As the Spanish established themselves in the southern reaches of the North American continent, some of the horses they brought with them escaped into the wild and became feral.  These Spanish horses were of Andalusian, Arabian, and Barb stock.  These feral horses gradually moved northward and into the Great Plains.  Some of these wild mustangs were domesticated by Native American tribes.  Access to horses greatly altered the lives of Native American tribes in the plains.  Horses provided them with increased mobility and made it much easier for them to hunt bison (buffalo).

By the 1800s, when increasing numbers of Europeans began to arrive in western Montana, the wild and domestic horses that gave Wild Horse Plains its original name seem to have been fairly well established.  The first European visitors to western Montana came in the early 1800s.  The famous Lewis and Clark expedition (1804-1806) crossed western Montana.  In 1809 British-Canadian North-West Company fur trader David Thompson established Saleesh House, a trading post near modern town of Plains.  The historic Kootenay trail, an important trade route, ran near the present town site.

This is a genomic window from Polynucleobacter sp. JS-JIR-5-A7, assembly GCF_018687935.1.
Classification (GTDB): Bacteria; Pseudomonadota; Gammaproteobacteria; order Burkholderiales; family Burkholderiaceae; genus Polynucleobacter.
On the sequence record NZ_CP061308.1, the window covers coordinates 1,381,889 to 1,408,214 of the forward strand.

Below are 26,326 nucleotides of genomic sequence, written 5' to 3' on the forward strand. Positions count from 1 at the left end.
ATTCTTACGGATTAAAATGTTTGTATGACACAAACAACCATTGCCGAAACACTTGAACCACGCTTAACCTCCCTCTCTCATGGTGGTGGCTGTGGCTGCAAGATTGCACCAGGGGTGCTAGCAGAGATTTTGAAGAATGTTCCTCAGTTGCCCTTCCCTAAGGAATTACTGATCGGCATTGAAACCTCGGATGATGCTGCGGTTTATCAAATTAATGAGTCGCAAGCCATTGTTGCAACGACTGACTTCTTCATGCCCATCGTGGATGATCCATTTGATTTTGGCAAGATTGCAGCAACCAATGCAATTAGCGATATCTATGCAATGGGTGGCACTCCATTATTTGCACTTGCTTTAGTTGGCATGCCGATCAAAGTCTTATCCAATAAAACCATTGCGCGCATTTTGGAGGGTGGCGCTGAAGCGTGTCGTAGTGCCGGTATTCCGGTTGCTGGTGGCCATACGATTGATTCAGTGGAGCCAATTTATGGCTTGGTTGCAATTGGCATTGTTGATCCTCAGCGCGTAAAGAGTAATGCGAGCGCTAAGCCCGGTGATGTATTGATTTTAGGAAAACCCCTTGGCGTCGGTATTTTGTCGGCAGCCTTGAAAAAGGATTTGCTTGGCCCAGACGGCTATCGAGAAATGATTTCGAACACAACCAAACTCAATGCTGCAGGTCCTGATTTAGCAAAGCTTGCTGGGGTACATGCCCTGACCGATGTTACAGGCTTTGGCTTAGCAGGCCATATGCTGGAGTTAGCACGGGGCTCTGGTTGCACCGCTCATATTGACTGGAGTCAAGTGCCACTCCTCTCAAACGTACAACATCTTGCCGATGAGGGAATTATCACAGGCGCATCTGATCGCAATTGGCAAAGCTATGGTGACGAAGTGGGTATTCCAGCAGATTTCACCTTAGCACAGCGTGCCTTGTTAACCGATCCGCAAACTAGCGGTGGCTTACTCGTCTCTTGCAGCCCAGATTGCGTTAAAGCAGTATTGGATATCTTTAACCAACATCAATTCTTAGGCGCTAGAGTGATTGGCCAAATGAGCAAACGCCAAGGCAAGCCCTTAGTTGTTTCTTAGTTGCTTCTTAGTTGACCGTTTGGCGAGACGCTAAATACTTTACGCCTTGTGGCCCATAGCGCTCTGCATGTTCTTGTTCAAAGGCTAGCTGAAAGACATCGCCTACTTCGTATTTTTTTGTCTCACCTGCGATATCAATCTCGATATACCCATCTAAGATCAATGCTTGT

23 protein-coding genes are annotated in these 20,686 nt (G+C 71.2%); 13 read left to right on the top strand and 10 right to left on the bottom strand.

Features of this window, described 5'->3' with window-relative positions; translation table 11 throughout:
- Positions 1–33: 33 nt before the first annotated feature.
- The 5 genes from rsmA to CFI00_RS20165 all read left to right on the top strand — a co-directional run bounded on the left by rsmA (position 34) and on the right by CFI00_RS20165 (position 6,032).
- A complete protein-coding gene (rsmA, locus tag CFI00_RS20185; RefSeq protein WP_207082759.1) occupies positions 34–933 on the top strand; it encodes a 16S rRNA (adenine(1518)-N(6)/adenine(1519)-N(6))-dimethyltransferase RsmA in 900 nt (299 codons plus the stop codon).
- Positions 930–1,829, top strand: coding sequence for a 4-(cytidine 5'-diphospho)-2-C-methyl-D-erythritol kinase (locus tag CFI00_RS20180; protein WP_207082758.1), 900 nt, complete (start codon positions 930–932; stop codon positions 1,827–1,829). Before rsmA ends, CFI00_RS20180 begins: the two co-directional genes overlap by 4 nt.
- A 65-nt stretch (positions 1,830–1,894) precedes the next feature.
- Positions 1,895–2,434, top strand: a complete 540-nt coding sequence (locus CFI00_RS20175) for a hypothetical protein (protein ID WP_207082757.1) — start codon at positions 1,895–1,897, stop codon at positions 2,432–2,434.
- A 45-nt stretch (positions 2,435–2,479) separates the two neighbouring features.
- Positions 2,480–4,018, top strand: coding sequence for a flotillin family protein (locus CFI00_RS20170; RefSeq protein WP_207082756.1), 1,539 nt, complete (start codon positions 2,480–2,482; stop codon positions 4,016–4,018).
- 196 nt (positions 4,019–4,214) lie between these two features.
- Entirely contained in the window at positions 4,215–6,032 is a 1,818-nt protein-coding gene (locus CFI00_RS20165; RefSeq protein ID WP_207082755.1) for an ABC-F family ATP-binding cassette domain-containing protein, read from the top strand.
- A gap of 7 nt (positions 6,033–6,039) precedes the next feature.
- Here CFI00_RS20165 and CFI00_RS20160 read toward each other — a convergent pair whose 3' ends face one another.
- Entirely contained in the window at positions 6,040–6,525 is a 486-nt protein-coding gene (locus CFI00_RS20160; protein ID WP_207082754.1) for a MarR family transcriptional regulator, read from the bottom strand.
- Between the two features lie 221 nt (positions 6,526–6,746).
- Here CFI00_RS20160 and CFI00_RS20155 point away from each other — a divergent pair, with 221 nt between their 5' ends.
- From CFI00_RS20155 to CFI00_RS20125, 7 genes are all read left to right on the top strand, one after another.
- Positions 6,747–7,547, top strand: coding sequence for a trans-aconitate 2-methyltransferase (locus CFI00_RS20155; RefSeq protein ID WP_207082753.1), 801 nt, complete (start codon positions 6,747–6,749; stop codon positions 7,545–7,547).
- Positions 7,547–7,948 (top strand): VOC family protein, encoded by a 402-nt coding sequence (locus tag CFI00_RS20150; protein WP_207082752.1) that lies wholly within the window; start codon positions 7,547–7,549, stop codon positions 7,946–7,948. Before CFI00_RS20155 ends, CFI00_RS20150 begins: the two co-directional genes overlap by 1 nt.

It was not until the second half of the 19th century that permanent European settlers began to arrive in the Wild Horse Plains region in significant numbers.  The first permanent European settlers arrived around 1867, after the end of the Civil War.  The population of Wild Horse Plains grew significantly after the arrival of the Northern Pacific Railway in 1883.  It was around this time that the town’s old log schoolhouse was completed.  This building was used as a schoolhouse until around 1898.  Since then it has served a variety of functions.  In 1976 it was moved from its original location to the center of town.  Another notable historic building is the Old Horse Plains Jail at the corner of Blake and McGowan.  The name “Wild Horse Plains” was soon shortened to “Horse Plains”.  The name was subsequently shortened to “Plains”.

Reference:

Wild Horses in North America:
http://www.ccmuseumedres.com/tour.php?action=details&record=37

http://wildhorseplains.com/History.html

Plains, Montana 2010 Census Information:
http://factfinder2.census.gov/faces/tableservices/jsf/pages/productview.xhtml?src=bkmk

Photograph of the Old Horse Plains Jail:
http://www.redbubble.com/people/rocamiadesign/art/7545092-horse-plains-jail

Michael McCoy.  Montana Off the Beaten Path.  Guilford, Connecticut: The Globe Pequot Press, 2007., p. 8.

W. C. McRae, & Judy Jewell.  Moon Handbooks: Montana.  Berkeley, California: Avalon Travel/Perseus Books, 2009., p. 45-46.

Federal Writer’s Project.  Montana: A State Guide Book.  New York: Hastings House, 1955., p. 335.